Heavy rains hit Japan, one killed

Fierce rains lashed central Japan early Friday, leaving one woman dead and three others missing, inundating vast stretches of rural and residential areas, and prompting authorities to order more than 1 million people from their homes. One man was seriously injured.

About 1.27 million people from 500,000 households in Aichi, central Japan, were ordered to evacuate, Kyodo News agency said. Authorities later lifted the evacuation order.

The rains abated by midday Friday, but authorities warned of heavy rains again in the region later in the day.

"While the evacuation order was lifted, we urged residents to be cautious as we expect heavy rains tonight," said Naoyuki Kato, a police official in the hardest-hit city of Okazaki, 140 miles (230 kilometers) southwest of Tokyo.

Earlier, authorities dispatched about 100 soldiers to Okazaki to rescue the stranded from flooded homes.

Hundreds of households were flooded, and some areas were left without power or telephone service hours after the storms. Several rivers overflowed, forcing drivers to abandon their cars in the streets.

Earlier Friday, rescuers in white hardhats negotiated gorged streets and canals in Okazaki in inflatable rafts, ferrying residents - many of them elderly - from ravaged homes to safety.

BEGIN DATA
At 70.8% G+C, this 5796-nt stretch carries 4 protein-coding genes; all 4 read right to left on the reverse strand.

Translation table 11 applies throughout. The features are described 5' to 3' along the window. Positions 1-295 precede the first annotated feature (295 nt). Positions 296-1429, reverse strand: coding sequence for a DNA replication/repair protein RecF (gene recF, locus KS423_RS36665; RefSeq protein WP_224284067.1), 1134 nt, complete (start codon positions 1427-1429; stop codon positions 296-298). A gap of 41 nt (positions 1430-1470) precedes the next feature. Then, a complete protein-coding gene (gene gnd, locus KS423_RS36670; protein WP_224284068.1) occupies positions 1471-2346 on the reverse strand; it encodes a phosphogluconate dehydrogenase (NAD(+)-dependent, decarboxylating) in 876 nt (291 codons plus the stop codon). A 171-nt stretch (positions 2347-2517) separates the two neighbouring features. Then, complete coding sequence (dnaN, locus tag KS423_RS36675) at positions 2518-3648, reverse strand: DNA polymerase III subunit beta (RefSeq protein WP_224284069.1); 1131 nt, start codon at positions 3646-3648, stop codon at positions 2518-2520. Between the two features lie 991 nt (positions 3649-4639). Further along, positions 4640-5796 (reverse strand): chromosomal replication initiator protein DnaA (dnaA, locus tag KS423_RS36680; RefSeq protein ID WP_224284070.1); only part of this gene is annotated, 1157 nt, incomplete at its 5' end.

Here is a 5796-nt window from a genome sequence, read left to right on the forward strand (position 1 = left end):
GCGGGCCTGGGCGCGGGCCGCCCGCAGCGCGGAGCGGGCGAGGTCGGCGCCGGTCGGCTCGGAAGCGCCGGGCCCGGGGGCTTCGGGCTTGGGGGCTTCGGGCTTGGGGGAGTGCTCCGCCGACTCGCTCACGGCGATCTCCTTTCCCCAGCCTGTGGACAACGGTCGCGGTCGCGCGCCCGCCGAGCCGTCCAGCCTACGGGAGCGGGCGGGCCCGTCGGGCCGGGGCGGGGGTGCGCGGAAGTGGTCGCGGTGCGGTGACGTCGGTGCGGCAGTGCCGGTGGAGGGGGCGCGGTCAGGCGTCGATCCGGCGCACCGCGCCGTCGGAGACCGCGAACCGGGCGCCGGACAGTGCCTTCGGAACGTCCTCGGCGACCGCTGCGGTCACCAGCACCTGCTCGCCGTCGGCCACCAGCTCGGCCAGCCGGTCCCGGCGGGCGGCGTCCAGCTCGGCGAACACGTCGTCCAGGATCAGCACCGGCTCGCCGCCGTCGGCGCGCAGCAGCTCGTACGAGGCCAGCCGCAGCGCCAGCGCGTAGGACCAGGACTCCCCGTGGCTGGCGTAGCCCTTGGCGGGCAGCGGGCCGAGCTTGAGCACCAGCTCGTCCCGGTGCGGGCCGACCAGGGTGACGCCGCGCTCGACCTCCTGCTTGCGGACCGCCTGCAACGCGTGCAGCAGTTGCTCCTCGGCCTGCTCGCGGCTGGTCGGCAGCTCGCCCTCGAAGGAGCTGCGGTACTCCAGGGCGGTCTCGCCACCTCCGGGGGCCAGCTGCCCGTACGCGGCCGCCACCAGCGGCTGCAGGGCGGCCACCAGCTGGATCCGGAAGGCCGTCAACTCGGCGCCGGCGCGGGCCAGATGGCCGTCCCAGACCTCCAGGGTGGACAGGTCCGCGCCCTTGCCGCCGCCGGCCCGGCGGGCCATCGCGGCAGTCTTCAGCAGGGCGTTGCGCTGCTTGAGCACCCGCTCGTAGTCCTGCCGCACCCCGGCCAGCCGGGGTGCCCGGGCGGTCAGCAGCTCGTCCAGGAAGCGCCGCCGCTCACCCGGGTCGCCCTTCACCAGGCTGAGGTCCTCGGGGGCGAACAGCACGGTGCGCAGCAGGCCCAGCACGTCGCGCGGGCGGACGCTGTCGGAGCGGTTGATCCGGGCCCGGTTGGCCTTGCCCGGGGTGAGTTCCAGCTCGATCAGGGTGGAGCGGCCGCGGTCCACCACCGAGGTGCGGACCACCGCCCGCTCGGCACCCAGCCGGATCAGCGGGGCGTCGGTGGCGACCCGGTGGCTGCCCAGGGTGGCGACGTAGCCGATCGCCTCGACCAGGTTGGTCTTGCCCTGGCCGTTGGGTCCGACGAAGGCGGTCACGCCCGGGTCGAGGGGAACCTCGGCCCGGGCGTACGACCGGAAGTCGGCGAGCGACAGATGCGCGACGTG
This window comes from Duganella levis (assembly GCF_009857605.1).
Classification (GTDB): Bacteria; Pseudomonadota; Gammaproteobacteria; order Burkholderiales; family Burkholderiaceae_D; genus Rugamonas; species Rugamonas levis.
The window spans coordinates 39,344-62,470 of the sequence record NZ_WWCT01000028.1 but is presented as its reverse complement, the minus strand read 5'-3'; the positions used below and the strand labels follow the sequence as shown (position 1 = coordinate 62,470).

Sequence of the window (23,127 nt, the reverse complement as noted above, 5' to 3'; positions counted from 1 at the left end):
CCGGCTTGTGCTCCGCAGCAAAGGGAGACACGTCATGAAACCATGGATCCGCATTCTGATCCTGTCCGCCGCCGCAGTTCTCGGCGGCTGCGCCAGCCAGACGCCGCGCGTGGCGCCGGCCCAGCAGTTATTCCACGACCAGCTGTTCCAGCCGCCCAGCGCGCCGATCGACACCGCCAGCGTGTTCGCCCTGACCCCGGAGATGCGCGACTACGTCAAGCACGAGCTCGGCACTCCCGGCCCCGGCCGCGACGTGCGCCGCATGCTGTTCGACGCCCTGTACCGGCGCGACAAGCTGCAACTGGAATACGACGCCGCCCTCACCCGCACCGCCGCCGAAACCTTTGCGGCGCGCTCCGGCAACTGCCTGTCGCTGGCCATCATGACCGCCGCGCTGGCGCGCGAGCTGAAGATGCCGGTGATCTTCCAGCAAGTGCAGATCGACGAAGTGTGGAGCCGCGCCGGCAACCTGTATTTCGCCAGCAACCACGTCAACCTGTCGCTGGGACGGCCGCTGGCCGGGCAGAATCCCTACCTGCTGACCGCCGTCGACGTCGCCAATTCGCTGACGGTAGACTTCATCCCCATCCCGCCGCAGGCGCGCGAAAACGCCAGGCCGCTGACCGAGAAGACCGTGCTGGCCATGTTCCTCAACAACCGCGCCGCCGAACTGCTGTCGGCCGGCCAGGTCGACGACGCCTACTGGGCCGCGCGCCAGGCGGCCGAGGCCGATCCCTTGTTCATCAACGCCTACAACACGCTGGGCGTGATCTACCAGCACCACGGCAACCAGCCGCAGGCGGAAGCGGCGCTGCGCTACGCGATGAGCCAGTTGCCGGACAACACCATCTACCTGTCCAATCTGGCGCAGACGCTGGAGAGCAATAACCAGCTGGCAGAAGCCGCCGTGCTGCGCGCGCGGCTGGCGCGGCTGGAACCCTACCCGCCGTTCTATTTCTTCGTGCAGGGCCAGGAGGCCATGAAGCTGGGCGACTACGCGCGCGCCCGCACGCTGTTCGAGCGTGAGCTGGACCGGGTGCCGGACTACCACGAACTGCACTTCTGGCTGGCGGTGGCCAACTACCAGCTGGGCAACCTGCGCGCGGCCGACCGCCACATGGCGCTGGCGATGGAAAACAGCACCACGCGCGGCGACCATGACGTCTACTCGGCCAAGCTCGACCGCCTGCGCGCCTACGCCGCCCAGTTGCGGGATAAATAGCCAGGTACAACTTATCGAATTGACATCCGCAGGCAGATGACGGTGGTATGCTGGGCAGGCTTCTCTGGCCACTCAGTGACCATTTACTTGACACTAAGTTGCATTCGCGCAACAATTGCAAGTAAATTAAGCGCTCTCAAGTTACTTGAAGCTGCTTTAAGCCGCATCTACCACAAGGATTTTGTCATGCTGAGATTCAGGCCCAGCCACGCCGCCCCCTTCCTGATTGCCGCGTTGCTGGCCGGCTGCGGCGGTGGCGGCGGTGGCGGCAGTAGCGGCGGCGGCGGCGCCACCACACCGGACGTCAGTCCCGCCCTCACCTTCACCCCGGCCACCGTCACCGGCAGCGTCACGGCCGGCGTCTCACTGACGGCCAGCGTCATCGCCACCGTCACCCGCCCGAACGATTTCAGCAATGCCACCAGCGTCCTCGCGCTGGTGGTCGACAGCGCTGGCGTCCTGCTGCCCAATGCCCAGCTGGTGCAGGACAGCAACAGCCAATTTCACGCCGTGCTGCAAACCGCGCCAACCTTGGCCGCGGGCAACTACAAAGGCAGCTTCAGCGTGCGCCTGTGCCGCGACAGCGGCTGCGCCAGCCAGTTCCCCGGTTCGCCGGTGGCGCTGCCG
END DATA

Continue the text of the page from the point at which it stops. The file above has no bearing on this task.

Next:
The overnight rains were unusually intense. At the storm's peak, Okazaki was soaked with 5.7 inches (14.6 centimeters) of rain per hour, according to Japan's Meteorological Agency, a record for the area.

A 76 year-old woman was founded drowned in her home in Okazaki and a man was in serious condition, local police official Kazumi Yamagawa said. Three others were missing in Okazaki, according to Kyodo. But Okazaki police only confirmed an 80-year-old woman was missing.

Hachioji, a western suburb of Tokyo, was also blasted with record rains, triggering landslides that destroyed several homes. Several train lines were affected and hundreds on their way to work in the city suffered delays.

Japan is often hit in summer by heavy rains, which can trigger flash flooding. Earlier this month, five workers were killed in Tokyo after being sucked down a manhole when sewage waters suddenly rose after a thunderstorm.

Last month, a woman, two girls and a boy were found dead after being washed away by a swollen river after a downpour in the port city of Kobe, about 270 miles (435 kilometers) west of Tokyo.

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